At the season-opening Formula E event in Diriyah in January, I got a rare opportunity to head out trackside to see who was refreshed from the off-season break and who might still be rusty.
Champion Nyck de Vries was a bit of the latter as he tagged a wall and parked his Mercedes right in front of me. He hopped out and joined me for the rest of the session, watching the live timing via my phone and shooting the breeze on who looked good on the new season dancefloor.
He was relatively cool about the error and in the end it didn’t seem to matter as he won the following day’s opening race with relative ease.
On my way back from that encounter I spied the driver who had won the previous race in Berlin some five months earlier.
But Norman Nato was on the other side of the fence in the unfamiliar green and black of Jaguar. He was craning his neck to get a look at the action and taking plenty of notes. I joked with him. “They got you doing your homework already, Norman?”
He nodded and laughed but I felt a bit guilty because although it was just small talk there would have been plenty of other drivers who thought the banter was patronising. He didn’t and that tells you a lot about Norman Nato.
I watched him closely in the opening races of last season, especially on the starting grid, which he patrolled deep in concentration. Notepad out, he was detailing tyres, cooling techniques, anything which might help his new employer. Every observation counts in Formula E.
It was a role he took ultra-seriously and one which was a perfect tonic after the disappointment of being replaced by Lucas di Grassi at the end of the 2021 season, a decision made just before his breakthrough win at Berlin for Venturi.
“In that off-season break I questioned myself on what is good for my future and also what I’m motivated to do,” Nato tells The Race after being confirmed as a Nissan driver for the 2023 season.
“I really enjoyed the year I spent in Formula E last year and ending the season with a win shows that I have the potential to be a top driver because not so many people have been able to win a race.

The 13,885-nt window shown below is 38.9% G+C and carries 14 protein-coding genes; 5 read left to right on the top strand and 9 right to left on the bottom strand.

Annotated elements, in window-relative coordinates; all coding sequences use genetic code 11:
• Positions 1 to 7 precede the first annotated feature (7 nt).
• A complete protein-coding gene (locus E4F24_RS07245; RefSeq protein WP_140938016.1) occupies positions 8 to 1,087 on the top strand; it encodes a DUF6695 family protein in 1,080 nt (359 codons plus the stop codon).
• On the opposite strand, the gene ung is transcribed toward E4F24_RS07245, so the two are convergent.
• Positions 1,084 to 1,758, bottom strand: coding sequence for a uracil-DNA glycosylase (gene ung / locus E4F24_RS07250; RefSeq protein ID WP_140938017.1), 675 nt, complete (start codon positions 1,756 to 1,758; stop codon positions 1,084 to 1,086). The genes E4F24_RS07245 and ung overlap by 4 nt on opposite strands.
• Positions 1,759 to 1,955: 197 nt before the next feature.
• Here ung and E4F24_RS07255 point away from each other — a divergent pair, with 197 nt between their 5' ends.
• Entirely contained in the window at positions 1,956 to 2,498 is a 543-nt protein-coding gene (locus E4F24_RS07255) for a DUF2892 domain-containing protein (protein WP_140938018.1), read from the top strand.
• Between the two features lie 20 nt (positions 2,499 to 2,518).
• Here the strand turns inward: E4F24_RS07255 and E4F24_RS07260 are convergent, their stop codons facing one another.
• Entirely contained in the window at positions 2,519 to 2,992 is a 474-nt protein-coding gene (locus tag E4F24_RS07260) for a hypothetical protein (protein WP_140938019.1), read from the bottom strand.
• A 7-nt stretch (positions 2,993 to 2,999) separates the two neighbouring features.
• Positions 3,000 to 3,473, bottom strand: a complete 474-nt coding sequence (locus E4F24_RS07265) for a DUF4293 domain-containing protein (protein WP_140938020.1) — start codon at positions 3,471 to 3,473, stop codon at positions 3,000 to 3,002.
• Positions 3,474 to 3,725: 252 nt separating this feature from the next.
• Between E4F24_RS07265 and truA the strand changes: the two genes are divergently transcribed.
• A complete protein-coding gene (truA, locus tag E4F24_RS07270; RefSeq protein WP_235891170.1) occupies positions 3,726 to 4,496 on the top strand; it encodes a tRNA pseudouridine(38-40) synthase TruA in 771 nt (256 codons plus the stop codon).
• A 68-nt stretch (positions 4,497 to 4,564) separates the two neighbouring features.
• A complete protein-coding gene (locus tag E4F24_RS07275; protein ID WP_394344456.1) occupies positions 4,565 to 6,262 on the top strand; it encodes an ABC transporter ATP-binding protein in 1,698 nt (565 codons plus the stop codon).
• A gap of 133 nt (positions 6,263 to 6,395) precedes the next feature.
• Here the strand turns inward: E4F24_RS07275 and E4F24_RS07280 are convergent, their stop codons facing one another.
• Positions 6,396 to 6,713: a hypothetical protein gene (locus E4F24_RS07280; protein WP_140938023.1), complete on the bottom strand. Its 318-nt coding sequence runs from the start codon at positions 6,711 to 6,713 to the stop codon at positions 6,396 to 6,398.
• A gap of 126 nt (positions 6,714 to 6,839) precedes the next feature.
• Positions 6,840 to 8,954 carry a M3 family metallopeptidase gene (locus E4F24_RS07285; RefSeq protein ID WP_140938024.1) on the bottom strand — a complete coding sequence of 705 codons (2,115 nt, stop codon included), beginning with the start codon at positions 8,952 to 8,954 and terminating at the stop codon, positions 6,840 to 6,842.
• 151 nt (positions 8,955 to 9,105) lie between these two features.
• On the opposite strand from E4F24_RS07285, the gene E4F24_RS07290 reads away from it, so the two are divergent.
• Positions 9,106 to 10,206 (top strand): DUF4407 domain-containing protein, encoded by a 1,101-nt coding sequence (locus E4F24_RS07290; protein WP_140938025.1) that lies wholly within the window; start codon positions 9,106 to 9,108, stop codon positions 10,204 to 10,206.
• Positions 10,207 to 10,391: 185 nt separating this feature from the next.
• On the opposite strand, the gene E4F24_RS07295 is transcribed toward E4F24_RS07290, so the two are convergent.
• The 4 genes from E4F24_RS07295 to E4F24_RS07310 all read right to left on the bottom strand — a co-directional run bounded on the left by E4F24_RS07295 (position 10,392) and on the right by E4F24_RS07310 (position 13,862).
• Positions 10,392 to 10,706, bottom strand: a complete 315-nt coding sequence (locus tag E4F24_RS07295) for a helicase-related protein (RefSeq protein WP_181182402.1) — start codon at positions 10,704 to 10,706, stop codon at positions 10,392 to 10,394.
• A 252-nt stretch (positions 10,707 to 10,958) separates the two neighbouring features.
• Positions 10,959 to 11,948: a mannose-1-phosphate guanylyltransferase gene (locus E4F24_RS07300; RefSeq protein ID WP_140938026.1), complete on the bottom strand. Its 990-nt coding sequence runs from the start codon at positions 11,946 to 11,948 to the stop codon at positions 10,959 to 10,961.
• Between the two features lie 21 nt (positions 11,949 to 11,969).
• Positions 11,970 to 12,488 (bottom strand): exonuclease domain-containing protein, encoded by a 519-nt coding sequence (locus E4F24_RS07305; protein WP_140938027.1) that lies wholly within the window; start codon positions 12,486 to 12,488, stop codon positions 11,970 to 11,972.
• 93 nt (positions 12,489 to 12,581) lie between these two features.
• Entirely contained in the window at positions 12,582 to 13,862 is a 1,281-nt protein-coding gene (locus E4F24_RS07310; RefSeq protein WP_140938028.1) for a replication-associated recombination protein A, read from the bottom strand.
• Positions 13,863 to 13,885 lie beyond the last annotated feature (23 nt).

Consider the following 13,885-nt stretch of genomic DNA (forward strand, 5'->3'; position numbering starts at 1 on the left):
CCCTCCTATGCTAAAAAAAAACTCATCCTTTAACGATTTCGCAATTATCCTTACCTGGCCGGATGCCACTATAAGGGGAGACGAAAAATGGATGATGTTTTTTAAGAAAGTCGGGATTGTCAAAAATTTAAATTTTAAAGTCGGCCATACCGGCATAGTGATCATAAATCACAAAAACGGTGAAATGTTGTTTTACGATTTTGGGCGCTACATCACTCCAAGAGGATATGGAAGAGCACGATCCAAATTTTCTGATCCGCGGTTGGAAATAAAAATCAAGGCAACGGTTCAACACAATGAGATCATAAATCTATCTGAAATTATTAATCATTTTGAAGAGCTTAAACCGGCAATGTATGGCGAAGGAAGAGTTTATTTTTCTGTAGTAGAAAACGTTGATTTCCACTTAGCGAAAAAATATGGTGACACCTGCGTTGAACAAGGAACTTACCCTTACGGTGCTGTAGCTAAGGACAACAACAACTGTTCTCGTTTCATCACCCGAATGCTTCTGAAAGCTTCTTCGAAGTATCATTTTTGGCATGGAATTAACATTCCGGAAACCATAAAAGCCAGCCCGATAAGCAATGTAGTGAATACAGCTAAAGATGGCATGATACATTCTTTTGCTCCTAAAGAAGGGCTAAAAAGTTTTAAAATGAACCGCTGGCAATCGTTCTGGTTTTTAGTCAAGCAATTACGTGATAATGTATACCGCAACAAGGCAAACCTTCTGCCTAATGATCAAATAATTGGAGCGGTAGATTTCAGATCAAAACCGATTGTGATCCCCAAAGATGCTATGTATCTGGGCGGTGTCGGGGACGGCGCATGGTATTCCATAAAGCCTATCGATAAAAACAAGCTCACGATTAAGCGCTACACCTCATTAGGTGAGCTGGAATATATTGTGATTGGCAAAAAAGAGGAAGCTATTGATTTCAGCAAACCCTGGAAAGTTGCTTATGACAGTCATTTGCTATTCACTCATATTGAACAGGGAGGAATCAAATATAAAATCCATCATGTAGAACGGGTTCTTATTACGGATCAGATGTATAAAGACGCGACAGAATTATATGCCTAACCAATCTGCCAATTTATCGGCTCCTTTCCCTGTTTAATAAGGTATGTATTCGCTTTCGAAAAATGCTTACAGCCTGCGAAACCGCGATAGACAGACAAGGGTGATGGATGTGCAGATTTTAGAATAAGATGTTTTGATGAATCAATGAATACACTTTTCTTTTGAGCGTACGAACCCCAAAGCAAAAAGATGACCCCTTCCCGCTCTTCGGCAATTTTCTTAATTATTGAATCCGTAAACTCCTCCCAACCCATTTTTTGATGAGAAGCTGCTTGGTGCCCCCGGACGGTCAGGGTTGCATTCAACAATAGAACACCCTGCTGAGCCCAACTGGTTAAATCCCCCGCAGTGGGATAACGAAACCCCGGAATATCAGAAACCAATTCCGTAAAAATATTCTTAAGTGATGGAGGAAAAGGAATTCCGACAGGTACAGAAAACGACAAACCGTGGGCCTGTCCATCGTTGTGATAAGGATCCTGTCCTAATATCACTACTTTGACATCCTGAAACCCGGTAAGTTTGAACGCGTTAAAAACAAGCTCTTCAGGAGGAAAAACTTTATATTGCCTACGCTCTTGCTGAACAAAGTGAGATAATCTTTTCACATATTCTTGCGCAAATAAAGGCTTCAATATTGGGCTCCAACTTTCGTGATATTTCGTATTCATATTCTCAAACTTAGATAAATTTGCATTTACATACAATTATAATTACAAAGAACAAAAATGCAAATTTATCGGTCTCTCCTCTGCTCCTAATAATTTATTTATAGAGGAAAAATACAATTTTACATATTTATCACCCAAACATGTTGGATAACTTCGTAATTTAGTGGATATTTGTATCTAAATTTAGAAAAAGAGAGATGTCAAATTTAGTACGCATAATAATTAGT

“But the question was like, ‘OK, am I really motivated to step back and be a reserve driver?’ because doing this kind of simulator work and not really preparing yourself for racing is tough.
“For me, when I do something I do, I try to do it at 100%. And for me, being in a role of being a reserve driver was very good to prepare for a return next season.
“The opportunity with Jaguar, a really strong team, and still to be in the paddock and to keep learning was a good move I think. It looks that way now I guess.”
Indeed, it does. While Nissan has had two difficult seasons and is in a period of structural transition, it is a major OEM that has a long-term commitment to Formula E.
Nato has landed on his feet but he’s earned it by applying himself so positively after not getting the chance to finish what he started at Venturi.
When we talk he is in Paris meeting his new team, although many of them he knows well from his junior single-seater career and simply being out and about in the paddock and sharing nationality with them.
He will get his first taste of Gen3 action very shortly before joining a major multi-manufacturer group test in Italy next month.
But he’s already been giving some attention to that famous homework again, making sure he’s prepared to bed in quickly to his new team.
“I will say that the last few races of this season I have been watching closely how they work and actually they started to be performing quite well,” he says.
“This is quite promising for the future; we are all starting from zero right now for Gen3.
“There is for sure some improvements in some areas that we can discuss together and do differently. And this is something maybe I can also help with coming from Jaguar but also my experience from Venturi also.”
Venturi had its most competitive campaign in its eighth and final Formula E season before it becomes Maserati shortly. There is little doubt that Nato played a reasonable part in setting up its success and deserves credit that naturally has been a bit masked after a year away from the team.
He bears no bitterness over the way he was usurped at Venturi. In fact, he appears to have a very healthy outlook on it and sees his season there as being what made him into an attractive proposition to be considered by Nissan in the first place.
“It was kind of frustrating because I was asking myself, ‘Well, what about if you would have raced for them this year?’” muses Nato.
“But there’s nothing I could do. We know why I was not in the car. And at the end, for me, it’s a new challenge now here at Nissan.
“This is the past but for sure, I want to beat Venturi but also all the other teams as well. Because at the end, if you want to win, you have to beat everyone.
“So no, for me thinking about Venturi, di Grassi or these things is not important for extra motivation really.
“The chance to be racing that year with Venturi gave me the chance to be here and if I am in this position today it’s because of them, so I am only grateful.”